Will Hanjin Bankruptcy Concerns Drive “Reshoring” in North America?

by | 06 September 2016

The recent news that South Korea-based shipping company Hanjin filed for bankruptcy protection sent shockwaves across the logistics industry. According to a Reuters article, the cost of shipping a 40-foot container on the Busan-Los Angeles route jumped by about 55 percent immediately following the news. Rates between South Korea and the East Coast of the U.S. via Panama rose about 50 percent.

Meanwhile, ports around the globe are refusing to dock ships with Hanjin containers out of fear the ships will be seized or that the company won’t be able to pay the relevant port fees. This is leading to major shipping delays, which couldn’t come at a worse time for retailers looking to stock up for the holiday season. Retailers are also likely to feel the squeeze of increased shipping costs as many will be hesitant to pass costs on to consumers in this increasingly competitive environment.

The possible liquidation of the world’s seventh-largest freight carrier—which handles about 8 percent of the trans-Pacific volume to the U.S. according to an article in the Los Angeles Times—will likely keep shipping costs higher for the foreseeable future. But this news also holds potential impact for the real estate world, particularly in the West Region industrial markets. Hanjin controls a significant amount of terminal space in West Coast ports, especially the Port of Long Beach where Hanjin accounted for 12 percent of imported goods from January to July 2016.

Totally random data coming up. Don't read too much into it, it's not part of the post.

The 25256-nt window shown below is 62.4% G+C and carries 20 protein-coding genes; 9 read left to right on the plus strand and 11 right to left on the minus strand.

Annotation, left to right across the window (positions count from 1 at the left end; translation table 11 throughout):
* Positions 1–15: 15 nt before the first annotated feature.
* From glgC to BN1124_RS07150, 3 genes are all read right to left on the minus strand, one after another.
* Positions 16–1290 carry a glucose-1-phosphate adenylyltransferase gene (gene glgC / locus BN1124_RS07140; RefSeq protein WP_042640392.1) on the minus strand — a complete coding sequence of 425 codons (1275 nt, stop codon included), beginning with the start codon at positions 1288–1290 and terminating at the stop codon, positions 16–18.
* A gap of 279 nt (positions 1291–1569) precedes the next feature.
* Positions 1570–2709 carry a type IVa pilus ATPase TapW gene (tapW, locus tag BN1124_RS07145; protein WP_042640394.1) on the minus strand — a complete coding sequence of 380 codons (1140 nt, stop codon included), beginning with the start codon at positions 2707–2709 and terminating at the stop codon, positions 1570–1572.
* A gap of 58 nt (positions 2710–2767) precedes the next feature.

In a recent Colliers International report, we highlighted the increased demand for industrial big-box space (300,000 SF+ buildings primarily used for distribution) in North America. This is largely being driven by supply chain modernization and efforts to streamline, cut costs and meet demand from e-commerce companies. Hanjin-fueled disruptions to the supply chain could threaten this growth because of the rapid increase in per-container costs, particularly for Asia-based retailers and wholesalers.

Meanwhile, North America-based retailers and wholesalers might be motivated to take another look at “reshoring” or shifting offshore manufacturing back to North America. Ironically, data from the Institute of Supply Management (ISM) released just as Hanjin news broke shows that U.S. companies remain hesitant to increase manufacturing. After showing relative strength in the past year, the ISM Manufacturing Index fell to 49.4 in August from 52.6 in July. A reading over 50 in this index means that factory activity is expanding and a reading under 50 signals contraction.

Despite this signal toward hesitation as well as weak economic growth in the U.S., the rising cost of freight and Hanjin-related volatility might push some American companies to consider reshoring. In particular, companies might reexamine factors such as rising wages in Asia, surging demand from e-commerce and the increasingly shorter lead times needed to meet customer preferences.

Top five reshoring considerations

With these pieces coming into place, more reshoring to North America amongst U.S. companies seems likely. Still, that does not guarantee an increase in manufacturing within the United States. Countries such as Mexico, with skilled workforces and lower labor costs, are also ready to take on the manufacturing needs of American companies.

In fact, there is arguably a reshoring battle brewing between the U.S. and Mexico. I’ll delve into this and the potential real estate impacts in a report slated to be released in late September. Stay tuned!

James Breeze is National Director of Industrial Research for Colliers International in the United States. Based in the Greater Los Angeles area, he prepares quarterly and specialized industrial research reports and interprets trends and data across the country.

 

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